Disanthus cercidifolius, also known as redbud hazel, ranks very highly in the realm of autumn colours. About twelve years ago, it was previously featured on Botany Photo of the Day in the spirit of autumn. However, that’s a long time ago, and some notable things have changed in quite coincidental fashion.
As Daniel wrote in the first entry on Disanthus cercidifolius, the genus Disanthus was thought to be monotypic (containing only one species). That was the scientific understanding until this year, when a new species that had been found in northwestern Vietnam was taxonomically classified as belonging to the genus Disanthus. The new species, Disanthus ovatifolius, was first introduced into European horticulture in 2006 under the name Uocodendron whartonii. The coincidence comes as the thought-to-be species was named after the late Peter Wharton, former curator of the David C. Lam Asian Garden within UBC Botanical Garden. Exactly where this photo was taken! A short piece on Peter and his legacy can be found here, via the garden’s weblog.
Disanthus cercidifolius is a deciduous shrub typically growing to 3m (10 ft.). It has two recognized subspecies, one endemic to China and the other to Japan. The Chinese subspecies, Disanthus cercidifolius var. longipes has been considered endangered since 1992 in the IUCN Red List of Threatened Species. Severe habitat fragmentation is deemed the cause, as it is for many different cases of population declines. It grows in mixed and deciduous forests at 400m to 1200m (1300-3900 ft.). The variety is currently limited to several isolated populations in eastern China. A key issue for these populations was found to be low genetic variation among populations–this may limit the ability of the subspecies to adapt to future conditions. Here’s a concluding statement from a study looking at its pollination biology:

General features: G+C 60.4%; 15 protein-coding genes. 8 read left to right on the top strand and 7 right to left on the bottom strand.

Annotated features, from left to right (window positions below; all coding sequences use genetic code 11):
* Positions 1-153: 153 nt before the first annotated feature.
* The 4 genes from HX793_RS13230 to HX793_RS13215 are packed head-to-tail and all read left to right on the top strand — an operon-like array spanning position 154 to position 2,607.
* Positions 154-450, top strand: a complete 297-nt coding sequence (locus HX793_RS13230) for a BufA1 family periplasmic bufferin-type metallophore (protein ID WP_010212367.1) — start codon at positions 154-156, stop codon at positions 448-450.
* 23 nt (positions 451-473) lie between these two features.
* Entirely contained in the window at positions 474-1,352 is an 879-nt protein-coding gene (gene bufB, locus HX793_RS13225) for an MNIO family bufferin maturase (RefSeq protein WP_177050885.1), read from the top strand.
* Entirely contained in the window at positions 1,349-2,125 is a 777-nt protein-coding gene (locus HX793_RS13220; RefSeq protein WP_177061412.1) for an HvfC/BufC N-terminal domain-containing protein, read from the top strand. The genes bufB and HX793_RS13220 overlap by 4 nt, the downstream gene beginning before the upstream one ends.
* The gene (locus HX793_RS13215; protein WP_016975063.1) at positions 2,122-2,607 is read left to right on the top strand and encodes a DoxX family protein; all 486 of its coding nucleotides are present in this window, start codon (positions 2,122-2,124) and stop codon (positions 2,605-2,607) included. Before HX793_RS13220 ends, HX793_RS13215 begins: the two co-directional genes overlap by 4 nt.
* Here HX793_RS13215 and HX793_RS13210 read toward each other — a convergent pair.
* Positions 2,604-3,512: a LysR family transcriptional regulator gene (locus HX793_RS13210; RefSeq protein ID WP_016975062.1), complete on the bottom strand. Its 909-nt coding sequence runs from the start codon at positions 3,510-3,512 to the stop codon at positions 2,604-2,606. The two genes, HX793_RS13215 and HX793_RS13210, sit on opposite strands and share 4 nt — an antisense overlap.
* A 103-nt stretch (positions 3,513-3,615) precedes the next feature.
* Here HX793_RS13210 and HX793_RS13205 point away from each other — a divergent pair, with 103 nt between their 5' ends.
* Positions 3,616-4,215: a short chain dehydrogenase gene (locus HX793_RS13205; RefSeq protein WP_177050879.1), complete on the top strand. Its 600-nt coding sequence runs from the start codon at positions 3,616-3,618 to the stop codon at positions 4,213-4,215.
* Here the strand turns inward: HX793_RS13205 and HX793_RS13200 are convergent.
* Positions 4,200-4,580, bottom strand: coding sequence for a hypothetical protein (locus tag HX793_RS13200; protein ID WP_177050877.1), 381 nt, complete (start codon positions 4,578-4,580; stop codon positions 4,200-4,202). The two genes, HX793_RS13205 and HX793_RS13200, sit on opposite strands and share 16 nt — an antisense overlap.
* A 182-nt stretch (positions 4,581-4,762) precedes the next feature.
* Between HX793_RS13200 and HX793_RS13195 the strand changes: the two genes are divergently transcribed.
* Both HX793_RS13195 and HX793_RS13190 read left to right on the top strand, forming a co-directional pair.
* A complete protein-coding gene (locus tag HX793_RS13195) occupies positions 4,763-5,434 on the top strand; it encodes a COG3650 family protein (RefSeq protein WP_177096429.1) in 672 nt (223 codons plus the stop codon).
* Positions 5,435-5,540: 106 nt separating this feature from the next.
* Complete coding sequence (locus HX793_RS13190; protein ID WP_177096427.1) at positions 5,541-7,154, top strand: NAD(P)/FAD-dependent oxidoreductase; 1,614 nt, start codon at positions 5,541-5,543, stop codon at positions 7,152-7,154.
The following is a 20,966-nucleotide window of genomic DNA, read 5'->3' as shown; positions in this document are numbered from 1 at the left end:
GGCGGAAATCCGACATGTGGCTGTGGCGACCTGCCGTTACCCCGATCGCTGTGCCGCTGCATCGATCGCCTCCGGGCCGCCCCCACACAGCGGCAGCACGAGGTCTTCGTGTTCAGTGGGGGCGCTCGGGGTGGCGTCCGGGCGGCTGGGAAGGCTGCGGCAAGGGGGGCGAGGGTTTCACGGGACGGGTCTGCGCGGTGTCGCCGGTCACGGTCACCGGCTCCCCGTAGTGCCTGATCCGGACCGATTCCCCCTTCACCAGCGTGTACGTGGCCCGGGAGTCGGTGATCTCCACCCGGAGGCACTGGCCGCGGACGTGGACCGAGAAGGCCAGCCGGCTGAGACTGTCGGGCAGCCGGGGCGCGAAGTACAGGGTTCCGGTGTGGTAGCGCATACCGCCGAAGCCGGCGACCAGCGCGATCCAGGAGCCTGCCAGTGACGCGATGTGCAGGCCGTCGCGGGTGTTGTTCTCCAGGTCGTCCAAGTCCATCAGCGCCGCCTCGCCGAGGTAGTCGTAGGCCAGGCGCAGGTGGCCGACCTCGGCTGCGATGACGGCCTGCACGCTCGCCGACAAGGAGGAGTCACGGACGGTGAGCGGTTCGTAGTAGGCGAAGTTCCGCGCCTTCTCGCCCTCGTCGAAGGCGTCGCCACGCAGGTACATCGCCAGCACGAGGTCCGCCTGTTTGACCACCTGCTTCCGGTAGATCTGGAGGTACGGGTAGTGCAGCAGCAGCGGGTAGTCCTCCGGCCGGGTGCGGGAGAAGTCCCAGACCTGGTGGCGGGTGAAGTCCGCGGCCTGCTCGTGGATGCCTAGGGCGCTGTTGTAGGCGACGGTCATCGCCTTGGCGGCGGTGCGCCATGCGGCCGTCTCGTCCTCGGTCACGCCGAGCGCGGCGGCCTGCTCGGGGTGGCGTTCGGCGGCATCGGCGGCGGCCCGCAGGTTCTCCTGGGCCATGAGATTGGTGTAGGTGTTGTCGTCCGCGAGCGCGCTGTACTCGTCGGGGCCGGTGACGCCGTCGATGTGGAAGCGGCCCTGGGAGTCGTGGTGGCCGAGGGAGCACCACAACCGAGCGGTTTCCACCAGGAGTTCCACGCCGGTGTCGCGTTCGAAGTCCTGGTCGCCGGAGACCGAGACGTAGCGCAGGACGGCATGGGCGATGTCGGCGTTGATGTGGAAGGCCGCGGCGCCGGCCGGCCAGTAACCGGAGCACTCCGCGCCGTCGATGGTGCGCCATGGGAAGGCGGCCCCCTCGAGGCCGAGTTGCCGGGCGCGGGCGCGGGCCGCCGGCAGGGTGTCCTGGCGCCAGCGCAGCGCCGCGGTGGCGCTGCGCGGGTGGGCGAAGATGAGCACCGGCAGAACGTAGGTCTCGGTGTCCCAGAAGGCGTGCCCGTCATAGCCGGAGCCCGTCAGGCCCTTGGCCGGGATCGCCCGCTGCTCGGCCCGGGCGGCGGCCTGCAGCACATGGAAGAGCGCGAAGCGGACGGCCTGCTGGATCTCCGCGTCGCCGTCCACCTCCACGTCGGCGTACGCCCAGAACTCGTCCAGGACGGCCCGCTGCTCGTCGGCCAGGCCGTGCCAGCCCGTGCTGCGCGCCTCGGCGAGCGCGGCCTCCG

Disanthus cercidifolius var. longipes has evolved a “few fruiting” reproductive strategy [response] to the limited types and quantities of pollination insects and low pollination efficiency. The lack of effective pollinators is probably an important reason why Disanthus cercidifolius var. longipes is endangered.
Limited information on the conservation status of the Japanese subspecies, Disanthus cercidifolius var. cercidifolius, leads me to assume that it is not under the same level of threat as its Chinese counterpart. While relatively scarce in in the wild, the beautiful colours of the redbud hazel make it a widely popular ornamental plant. The amazing display of red, yellow, orange, purple, and green leaves, sometimes all on the same branch, is something I’m not sure I’ve ever seen in our North American shrubs.